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Durban Buildings & Architecture
The conservatism of early 20th Century Durban meant that, with the exception of a few examples, International Style modernism only took hold in the city after the Second World War, when industrial manufacturing in South Africa experienced new growth, leading to the economic boom of the 1950s and ‘60s.
In the 1950s Durban embraced the new Brazilian flamboyance, with Izzy Benjamin as its champion (see Crofton and Benjamin brochure). Thereafter, the mantle was taken over by Hans Hallen, one of the first graduates in Architecture at what was then the University of Natal (now the University of KwaZulu-Natal), who began his career with apartment developments.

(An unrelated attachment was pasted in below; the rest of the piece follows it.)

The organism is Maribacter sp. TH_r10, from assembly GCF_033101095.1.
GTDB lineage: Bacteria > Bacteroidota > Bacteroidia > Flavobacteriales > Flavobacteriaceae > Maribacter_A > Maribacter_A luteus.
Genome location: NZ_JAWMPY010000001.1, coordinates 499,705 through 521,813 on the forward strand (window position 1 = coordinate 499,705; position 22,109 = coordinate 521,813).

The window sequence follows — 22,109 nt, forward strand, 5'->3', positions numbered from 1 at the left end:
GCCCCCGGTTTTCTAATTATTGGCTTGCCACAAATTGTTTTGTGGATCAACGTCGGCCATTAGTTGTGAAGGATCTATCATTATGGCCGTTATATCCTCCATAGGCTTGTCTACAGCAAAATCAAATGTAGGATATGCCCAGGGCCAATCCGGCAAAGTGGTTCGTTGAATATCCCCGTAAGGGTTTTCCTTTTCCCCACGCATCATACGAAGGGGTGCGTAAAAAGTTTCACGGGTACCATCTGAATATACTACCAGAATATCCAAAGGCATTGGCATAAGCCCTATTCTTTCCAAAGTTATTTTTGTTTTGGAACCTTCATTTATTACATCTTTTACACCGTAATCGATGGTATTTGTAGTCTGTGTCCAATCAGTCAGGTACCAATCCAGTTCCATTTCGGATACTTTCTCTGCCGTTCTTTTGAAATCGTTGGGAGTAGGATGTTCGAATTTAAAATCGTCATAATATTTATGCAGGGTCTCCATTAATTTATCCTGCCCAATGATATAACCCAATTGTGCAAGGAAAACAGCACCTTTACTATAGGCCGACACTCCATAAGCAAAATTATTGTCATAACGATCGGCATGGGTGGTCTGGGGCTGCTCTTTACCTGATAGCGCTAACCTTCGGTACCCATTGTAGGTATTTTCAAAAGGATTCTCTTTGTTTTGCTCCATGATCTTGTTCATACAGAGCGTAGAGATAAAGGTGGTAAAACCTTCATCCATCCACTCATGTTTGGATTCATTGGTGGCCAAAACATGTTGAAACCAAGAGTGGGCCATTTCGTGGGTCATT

In Hallen’s early buildings, brick and concrete surfaces were usually white-washed or textured, but gradually these materials were left exposed, the concrete surface bearing the imprint of the wooden formwork. Le Corbusier called this beton brut, effectively coining the term Brutalism which became characteristic of the architecture of the period.
Researcher: Prof. Walter Peters
Photographer(s): Angela Bucklandc/o Andre DuvenagePaul Wijgers
Contributor(s): Lindsay Napier